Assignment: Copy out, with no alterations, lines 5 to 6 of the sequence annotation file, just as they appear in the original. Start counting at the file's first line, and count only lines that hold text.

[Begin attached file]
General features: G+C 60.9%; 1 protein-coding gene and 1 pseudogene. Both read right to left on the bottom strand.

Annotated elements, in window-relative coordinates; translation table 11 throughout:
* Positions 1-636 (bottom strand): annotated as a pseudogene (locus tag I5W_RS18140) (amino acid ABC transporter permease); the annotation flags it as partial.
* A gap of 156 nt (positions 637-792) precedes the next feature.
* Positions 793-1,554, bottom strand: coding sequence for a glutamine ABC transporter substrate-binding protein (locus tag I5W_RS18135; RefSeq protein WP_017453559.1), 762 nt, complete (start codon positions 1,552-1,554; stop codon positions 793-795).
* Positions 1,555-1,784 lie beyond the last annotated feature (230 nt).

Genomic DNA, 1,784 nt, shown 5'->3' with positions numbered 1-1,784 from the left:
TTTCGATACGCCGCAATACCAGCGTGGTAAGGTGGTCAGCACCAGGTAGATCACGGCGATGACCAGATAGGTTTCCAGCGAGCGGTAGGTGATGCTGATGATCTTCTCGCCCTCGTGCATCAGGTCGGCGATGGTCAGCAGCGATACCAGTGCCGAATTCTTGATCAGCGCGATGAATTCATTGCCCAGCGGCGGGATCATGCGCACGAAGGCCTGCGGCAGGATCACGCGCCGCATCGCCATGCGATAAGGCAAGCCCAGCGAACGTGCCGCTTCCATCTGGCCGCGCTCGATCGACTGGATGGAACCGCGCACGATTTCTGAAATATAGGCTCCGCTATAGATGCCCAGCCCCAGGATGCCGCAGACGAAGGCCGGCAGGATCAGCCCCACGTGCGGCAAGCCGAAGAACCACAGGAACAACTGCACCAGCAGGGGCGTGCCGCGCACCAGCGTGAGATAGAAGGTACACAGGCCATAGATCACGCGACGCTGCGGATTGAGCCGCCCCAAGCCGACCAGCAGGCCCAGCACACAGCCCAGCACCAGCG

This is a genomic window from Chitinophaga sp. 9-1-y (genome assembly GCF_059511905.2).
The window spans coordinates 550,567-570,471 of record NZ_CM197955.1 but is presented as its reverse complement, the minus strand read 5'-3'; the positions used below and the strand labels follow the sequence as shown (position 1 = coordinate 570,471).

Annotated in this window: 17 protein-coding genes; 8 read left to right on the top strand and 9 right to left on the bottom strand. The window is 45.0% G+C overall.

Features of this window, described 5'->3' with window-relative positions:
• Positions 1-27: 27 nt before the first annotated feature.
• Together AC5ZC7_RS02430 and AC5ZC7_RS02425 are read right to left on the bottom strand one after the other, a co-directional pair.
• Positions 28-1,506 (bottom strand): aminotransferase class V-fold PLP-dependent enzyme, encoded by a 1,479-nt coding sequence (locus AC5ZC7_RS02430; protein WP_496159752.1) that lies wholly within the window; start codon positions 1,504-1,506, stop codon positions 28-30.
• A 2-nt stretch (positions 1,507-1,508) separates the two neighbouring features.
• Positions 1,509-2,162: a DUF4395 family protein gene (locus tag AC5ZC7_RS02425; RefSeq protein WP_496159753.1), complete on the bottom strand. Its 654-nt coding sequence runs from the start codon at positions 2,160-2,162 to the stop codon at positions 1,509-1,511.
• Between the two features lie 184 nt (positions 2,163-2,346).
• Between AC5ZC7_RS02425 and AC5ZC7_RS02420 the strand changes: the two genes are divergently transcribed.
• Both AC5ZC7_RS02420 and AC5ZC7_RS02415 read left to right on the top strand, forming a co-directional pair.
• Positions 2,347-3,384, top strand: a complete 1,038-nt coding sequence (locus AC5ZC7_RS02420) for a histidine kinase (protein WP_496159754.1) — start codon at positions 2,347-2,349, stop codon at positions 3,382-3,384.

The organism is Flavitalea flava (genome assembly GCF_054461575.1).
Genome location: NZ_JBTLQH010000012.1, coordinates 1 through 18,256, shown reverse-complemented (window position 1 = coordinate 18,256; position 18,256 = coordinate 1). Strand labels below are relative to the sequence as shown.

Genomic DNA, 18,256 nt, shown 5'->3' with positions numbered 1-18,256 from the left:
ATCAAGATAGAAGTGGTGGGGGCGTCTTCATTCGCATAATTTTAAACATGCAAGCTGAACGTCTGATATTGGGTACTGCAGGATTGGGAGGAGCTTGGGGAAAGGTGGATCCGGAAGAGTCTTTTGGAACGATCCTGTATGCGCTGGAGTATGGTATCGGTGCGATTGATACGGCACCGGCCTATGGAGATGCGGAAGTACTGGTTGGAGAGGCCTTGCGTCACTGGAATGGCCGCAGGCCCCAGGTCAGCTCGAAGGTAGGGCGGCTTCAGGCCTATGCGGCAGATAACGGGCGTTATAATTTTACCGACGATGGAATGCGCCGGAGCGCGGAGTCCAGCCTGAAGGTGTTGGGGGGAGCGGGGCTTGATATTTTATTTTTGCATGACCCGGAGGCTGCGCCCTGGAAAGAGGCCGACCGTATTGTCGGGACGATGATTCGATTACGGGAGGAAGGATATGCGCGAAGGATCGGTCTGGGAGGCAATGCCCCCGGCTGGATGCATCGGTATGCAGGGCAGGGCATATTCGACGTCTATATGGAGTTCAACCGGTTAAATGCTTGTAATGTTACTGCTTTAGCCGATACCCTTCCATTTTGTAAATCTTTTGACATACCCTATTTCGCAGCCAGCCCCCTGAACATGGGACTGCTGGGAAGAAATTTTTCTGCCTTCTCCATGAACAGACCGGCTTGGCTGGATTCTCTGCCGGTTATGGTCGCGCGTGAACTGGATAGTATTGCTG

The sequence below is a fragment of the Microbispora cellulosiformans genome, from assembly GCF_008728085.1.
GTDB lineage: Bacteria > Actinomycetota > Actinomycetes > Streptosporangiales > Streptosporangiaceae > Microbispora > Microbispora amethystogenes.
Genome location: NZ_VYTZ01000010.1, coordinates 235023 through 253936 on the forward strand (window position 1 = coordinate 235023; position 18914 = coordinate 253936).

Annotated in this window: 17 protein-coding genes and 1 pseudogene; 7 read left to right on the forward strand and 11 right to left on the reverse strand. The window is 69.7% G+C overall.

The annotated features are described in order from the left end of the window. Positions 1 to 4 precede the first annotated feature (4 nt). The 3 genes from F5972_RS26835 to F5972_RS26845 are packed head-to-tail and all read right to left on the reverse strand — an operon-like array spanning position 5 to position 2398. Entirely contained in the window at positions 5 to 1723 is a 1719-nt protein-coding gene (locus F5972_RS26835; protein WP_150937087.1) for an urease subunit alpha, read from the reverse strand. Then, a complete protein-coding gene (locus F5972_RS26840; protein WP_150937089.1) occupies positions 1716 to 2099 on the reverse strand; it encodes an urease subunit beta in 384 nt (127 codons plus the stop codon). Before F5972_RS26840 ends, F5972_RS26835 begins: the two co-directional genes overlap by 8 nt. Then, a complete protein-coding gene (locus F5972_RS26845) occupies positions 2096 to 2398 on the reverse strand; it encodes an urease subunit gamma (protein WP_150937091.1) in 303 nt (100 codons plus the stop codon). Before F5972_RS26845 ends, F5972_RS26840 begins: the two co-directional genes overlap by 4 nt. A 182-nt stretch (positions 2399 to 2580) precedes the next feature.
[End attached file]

* Positions 793-1,554, bottom strand: coding sequence for a glutamine ABC transporter substrate-binding protein (locus tag I5W_RS18135; RefSeq protein WP_017453559.1), 762 nt, complete (start codon positions 1,552-1,554; stop codon positions 793-795).
* Positions 1,555-1,784 lie beyond the last annotated feature (230 nt).